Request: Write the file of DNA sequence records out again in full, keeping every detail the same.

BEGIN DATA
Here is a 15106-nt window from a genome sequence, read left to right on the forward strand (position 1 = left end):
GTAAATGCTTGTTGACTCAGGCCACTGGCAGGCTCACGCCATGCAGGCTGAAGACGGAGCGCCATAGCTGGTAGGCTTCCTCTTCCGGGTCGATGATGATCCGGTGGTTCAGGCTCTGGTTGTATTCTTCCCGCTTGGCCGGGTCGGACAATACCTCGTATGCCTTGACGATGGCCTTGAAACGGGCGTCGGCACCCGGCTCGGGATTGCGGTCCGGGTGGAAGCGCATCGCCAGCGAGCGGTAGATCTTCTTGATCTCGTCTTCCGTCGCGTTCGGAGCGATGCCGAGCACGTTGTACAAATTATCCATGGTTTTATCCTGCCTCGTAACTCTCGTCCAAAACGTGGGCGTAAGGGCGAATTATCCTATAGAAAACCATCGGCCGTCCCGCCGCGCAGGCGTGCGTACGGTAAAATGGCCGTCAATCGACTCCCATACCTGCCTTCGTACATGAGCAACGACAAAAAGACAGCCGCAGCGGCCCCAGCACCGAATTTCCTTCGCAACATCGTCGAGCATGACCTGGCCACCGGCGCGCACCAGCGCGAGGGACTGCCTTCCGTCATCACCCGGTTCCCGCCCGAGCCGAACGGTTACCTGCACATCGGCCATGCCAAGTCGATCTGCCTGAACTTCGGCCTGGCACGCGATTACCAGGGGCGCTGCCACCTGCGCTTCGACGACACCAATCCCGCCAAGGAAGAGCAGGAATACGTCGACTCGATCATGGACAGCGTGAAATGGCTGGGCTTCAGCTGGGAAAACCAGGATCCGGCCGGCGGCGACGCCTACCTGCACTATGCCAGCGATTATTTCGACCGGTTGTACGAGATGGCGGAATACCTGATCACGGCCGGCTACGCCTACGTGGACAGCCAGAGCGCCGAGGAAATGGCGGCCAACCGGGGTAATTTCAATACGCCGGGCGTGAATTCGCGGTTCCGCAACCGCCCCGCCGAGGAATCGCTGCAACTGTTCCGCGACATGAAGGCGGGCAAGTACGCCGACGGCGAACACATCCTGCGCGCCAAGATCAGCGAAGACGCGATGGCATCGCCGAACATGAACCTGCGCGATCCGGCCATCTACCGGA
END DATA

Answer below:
Here is a 15106-nt window from a genome sequence, read left to right on the forward strand (position 1 = left end):
GTAAATGCTTGTTGACTCAGGCCACTGGCAGGCTCACGCCATGCAGGCTGAAGACGGAGCGCCATAGCTGGTAGGCTTCCTCTTCCGGGTCGATGATGATCCGGTGGTTCAGGCTCTGGTTGTATTCTTCCCGCTTGGCCGGGTCGGACAATACCTCGTATGCCTTGACGATGGCCTTGAAACGGGCGTCGGCACCCGGCTCGGGATTGCGGTCCGGGTGGAAGCGCATCGCCAGCGAGCGGTAGATCTTCTTGATCTCGTCTTCCGTCGCGTTCGGAGCGATGCCGAGCACGTTGTACAAATTATCCATGGTTTTATCCTGCCTCGTAACTCTCGTCCAAAACGTGGGCGTAAGGGCGAATTATCCTATAGAAAACCATCGGCCGTCCCGCCGCGCAGGCGTGCGTACGGTAAAATGGCCGTCAATCGACTCCCATACCTGCCTTCGTACATGAGCAACGACAAAAAGACAGCCGCAGCGGCCCCAGCACCGAATTTCCTTCGCAACATCGTCGAGCATGACCTGGCCACCGGCGCGCACCAGCGCGAGGGACTGCCTTCCGTCATCACCCGGTTCCCGCCCGAGCCGAACGGTTACCTGCACATCGGCCATGCCAAGTCGATCTGCCTGAACTTCGGCCTGGCACGCGATTACCAGGGGCGCTGCCACCTGCGCTTCGACGACACCAATCCCGCCAAGGAAGAGCAGGAATACGTCGACTCGATCATGGACAGCGTGAAATGGCTGGGCTTCAGCTGGGAAAACCAGGATCCGGCCGGCGGCGACGCCTACCTGCACTATGCCAGCGATTATTTCGACCGGTTGTACGAGATGGCGGAATACCTGATCACGGCCGGCTACGCCTACGTGGACAGCCAGAGCGCCGAGGAAATGGCGGCCAACCGGGGTAATTTCAATACGCCGGGCGTGAATTCGCGGTTCCGCAACCGCCCCGCCGAGGAATCGCTGCAACTGTTCCGCGACATGAAGGCGGGCAAGTACGCCGACGGCGAACACATCCTGCGCGCCAAGATCAGCGAAGACGCGATGGCATCGCCGAACATGAACCTGCGCGATCCGGCCATCTACCGGA